Anthony Joshua focused on his boxing skill development, which slowed after his ascent to champion

Kevin IoleCombat columnist

Only three boxers have ever won three consecutive gold medals. Two of them, Cuban heavyweights Teofilo Stevenson (1972, 1976 and 1980) and Felix Savon (1992, 1996 and 2000) did it over a span of eight Olympiads. Hungary’s Laszlo Papp was the other, who won gold at middleweight in 1948 and at light middleweight in 1952 and 1956.

The only time that either Stevenson or Savon did not win the Olympic gold medal at heavyweight from 1972 through 2000 came in 1984 in Los Angeles and in 1988 in Seoul, South Korea, when the Cubans boycotted.

Stevenson and Savon were products of the elite Cuban amateur boxing system that dominated the game for much of the latter half of the 20th century. And in typical Cuban style, they fought a tremendous amount of matches.

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Neither ever turned pro because of Cuba’s prohibition at the time against professional sports. Stevenson finished his career with a 302-22-8 record, while Savon was 362-21.

In 1984, what was previously known as the heavyweight division became known as the super heavyweights. Anthony Joshua won the 2012 Olympic gold medal at super heavyweight, so in one sense, he put himself alongside Olympic legends such as Stevenson and Savon.

But he was so far different from them in one important regard: He had precious little experience when he did it. When Joshua won his gold medal match in 2012, defeating reigning gold medalist Roberto Cammarelle of Italy in the finals, he ended his amateur career with a 48-3 record. And of those 48 wins, only 40 came in fights. He won eight times by walkover, meaning Joshua only had 43 total fights before turning pro.

His ascent was remarkable considering how little experience he had when he began. He took his first amateur fight in November 2008, three months after Cammarelle had won the gold medal.

Now, Joshua is days away from a rematch with Andy Ruiz Jr. for the IBF, WBA and WBO heavyweight championship, which Ruiz snatched from him in New York on June 1 with a shocking seventh-round knockout.

It was the first defeat of Joshua’s pro career and came against a replacement fighter who was a massive underdog.

British heavyweight boxing challenger Anthony Joshua works out in the Saudi capital Riyadh on Dec. 3, 2019. (Photo by Fayez Nureldine/AFP via Getty Images)
British heavyweight boxing challenger Anthony Joshua works out in the Saudi capital Riyadh on Dec. 3, 2019. (Photo by Fayez Nureldine/AFP via Getty Images)

Joshua, now 22-1 with 21 KOs, remains a slight favorite despite the result of the first bout. At the MGM Grand Sports Book, Joshua is a -220 favorite to win the bout on Saturday in Saudi Arabia, while the champion is a +170 underdog.

Joshua told Yahoo Sports he’ll be better this time around because he’s focused hard on his skill development. He hasn’t fought in the six months since, and fighting so infrequently as champion is one of the issues he cited that slowed his development.

He looked at the time between fights as lab time and tried to hone the skills that he had.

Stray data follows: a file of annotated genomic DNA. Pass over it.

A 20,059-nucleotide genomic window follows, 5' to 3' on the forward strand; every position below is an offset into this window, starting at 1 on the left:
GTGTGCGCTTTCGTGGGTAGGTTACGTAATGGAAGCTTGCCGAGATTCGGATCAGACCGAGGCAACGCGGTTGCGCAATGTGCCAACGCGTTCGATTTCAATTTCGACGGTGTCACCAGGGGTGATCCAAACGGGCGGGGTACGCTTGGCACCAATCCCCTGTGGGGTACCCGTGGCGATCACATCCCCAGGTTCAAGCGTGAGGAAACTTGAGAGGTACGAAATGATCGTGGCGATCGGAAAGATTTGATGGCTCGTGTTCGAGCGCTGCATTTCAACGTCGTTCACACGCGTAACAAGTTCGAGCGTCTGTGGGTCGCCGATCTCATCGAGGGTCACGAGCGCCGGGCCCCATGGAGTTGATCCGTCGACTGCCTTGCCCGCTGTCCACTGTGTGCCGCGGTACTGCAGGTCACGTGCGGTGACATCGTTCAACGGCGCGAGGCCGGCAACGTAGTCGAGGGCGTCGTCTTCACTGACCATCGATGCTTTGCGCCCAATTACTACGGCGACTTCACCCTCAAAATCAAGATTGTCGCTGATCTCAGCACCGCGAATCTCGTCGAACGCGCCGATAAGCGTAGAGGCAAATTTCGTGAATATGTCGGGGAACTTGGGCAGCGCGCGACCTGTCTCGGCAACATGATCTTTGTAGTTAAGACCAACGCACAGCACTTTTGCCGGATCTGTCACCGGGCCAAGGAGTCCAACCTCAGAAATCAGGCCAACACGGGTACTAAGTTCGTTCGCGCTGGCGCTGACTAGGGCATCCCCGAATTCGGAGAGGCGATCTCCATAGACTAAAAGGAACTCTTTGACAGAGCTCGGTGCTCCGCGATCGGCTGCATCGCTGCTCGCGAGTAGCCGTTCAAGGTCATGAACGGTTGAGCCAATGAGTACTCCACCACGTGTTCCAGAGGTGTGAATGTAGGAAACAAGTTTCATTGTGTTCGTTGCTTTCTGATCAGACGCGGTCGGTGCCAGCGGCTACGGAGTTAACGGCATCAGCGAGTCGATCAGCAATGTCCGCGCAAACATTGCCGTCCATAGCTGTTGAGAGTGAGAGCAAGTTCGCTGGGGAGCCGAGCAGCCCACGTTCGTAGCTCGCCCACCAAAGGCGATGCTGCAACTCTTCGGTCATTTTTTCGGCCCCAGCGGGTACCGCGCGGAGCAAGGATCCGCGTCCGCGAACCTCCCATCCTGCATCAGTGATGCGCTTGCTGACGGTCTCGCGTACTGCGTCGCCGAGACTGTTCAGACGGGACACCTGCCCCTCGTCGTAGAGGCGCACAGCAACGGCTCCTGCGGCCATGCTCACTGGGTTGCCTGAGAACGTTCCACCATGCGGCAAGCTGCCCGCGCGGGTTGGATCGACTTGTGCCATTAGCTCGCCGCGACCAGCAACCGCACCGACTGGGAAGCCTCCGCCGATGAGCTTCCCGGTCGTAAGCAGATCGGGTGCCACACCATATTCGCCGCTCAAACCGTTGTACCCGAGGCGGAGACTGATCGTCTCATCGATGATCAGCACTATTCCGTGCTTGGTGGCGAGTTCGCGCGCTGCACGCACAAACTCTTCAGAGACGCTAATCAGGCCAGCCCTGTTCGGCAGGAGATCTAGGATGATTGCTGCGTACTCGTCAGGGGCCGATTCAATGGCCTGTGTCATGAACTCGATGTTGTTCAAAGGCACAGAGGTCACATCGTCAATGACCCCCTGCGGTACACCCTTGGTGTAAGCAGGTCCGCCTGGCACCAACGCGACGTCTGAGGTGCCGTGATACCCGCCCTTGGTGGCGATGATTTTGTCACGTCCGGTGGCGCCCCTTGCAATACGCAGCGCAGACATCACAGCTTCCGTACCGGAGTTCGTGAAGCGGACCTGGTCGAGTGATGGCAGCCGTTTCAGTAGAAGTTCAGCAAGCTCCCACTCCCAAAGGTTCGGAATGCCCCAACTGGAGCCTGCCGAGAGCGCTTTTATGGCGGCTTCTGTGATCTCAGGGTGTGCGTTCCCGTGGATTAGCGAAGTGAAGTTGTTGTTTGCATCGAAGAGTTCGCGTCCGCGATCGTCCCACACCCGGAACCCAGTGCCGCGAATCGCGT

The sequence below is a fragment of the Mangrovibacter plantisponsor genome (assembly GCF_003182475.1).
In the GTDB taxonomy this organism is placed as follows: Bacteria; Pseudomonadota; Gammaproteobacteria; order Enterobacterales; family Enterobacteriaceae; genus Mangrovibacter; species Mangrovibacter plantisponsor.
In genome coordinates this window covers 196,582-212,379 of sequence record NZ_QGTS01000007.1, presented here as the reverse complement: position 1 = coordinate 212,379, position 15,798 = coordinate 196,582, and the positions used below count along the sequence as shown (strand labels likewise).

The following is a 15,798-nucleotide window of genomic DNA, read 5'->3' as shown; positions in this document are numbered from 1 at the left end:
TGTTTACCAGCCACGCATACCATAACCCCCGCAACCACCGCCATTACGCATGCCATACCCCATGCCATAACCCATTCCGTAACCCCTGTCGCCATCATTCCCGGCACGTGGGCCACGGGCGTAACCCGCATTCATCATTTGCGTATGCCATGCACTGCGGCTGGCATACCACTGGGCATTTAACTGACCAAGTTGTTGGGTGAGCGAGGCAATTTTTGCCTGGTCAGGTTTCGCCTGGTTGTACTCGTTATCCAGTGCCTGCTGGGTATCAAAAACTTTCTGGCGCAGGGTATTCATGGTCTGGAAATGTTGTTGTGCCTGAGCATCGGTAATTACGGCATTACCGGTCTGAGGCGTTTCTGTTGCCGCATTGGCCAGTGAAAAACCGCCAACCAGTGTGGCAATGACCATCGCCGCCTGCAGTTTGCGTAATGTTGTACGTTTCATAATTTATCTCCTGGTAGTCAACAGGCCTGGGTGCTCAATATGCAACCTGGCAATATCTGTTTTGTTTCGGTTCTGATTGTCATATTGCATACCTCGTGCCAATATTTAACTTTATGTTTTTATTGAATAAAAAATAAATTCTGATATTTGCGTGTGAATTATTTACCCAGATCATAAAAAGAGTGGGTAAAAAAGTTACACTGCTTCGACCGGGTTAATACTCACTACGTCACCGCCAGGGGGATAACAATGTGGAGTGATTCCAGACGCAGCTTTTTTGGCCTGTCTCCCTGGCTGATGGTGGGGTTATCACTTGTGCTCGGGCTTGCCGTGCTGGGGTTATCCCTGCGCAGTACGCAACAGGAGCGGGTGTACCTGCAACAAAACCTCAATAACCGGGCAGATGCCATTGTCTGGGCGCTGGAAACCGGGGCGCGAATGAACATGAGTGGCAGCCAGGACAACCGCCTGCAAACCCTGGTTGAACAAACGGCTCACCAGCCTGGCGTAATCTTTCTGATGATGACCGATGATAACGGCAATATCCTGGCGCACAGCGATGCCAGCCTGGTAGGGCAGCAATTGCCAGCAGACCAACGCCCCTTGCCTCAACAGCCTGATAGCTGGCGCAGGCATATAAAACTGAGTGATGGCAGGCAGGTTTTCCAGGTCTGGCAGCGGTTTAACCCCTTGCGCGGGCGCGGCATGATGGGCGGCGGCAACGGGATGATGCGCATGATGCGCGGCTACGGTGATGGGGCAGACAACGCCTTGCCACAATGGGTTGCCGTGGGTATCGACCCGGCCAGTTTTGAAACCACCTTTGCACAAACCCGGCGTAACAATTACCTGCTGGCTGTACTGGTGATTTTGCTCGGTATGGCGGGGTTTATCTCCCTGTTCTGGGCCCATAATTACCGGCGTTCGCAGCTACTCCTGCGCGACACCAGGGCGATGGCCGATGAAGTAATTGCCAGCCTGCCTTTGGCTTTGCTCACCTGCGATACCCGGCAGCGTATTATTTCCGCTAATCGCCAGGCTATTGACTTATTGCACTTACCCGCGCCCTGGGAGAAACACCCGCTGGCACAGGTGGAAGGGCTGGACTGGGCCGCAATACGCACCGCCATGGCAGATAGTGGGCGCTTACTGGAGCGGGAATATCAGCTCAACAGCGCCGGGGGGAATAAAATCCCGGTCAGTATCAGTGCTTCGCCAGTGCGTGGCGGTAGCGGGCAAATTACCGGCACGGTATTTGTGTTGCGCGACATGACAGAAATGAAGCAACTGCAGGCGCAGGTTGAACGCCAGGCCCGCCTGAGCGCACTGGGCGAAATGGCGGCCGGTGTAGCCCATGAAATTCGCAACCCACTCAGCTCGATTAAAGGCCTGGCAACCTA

“When I first turned pro, I was fighting almost every month and so I was in the gym and I was learning and I was getting experience,” Joshua told Yahoo Sports. “But I fought for the title in my 16th fight. After that, I went from fighting every month or two to twice a year and it was a big adjustment.”

The rematch is Joshua’s second fight of 2019 and it comes six months and six days after the stunning defeat in which he was dropped four times in six-plus rounds and stopped by an upstart few gave a chance to win when the bout was signed.

A one-time rival, former heavyweight champion Wladimir Klitschko, advised Joshua to put the time in on his boxing game.

It resonated with Joshua, who is noticeably less bulky, which he says is not by design but by virtue of being in the gym so frequently since the first fight and working on boxing and boxing-related skills.

He also shrugged off analysis by some that he didn’t really care for the sport and wasn’t committed to it.

“I watch a lot of boxing and I talk about boxing and I box a lot and I’m around the gym all the time,” Joshua said. “Anyone who says that thing doesn’t really know what is going on with me and isn’t worth being concerned about. I am serious about what I’m doing and my goal has always been, and not just for this fight, to be better in this fight than I was in the previous one.”

Despite being the challenger this time, he’s the star of the show and he’s the guy the promotion has been built around. A reason a group in Saudi Arabia reportedly offered $100 million as a fee to land the fight is because of Joshua’s tremendous worldwide popularity.

There is pressure on his shoulders because of the enormous expectations that have surrounded him since he made his Olympic run at home in London. But he eschews the notion that he’s tight or that he feels pressure to do anything but what he’s always done.

“I’m a winner and I’m about winning,” he said. “That’s all this is about. I am not feeling pressure or anything else. I know how to win and I plan to win and I will win.”

He said that in a calm, almost matter-of-fact voice. He remains a neophyte in this boxing business but he’s one of its biggest stars. It’s almost incongruous, but it’s where Joshua stands as he prepares for the most important bout of his career.

He’s a young guy who turned 30 in October and doesn’t have a lot of mileage on him. As hard as it is to understand his loss to Ruiz, it’s not hard to look ahead and see him being vastly improved in six months, a year and three years from now.

But it only matters if he’s improved on Saturday. In that sense, it’s a do-or-die situation for one of the most talented, if not accomplished, big men in recent heavyweight history.

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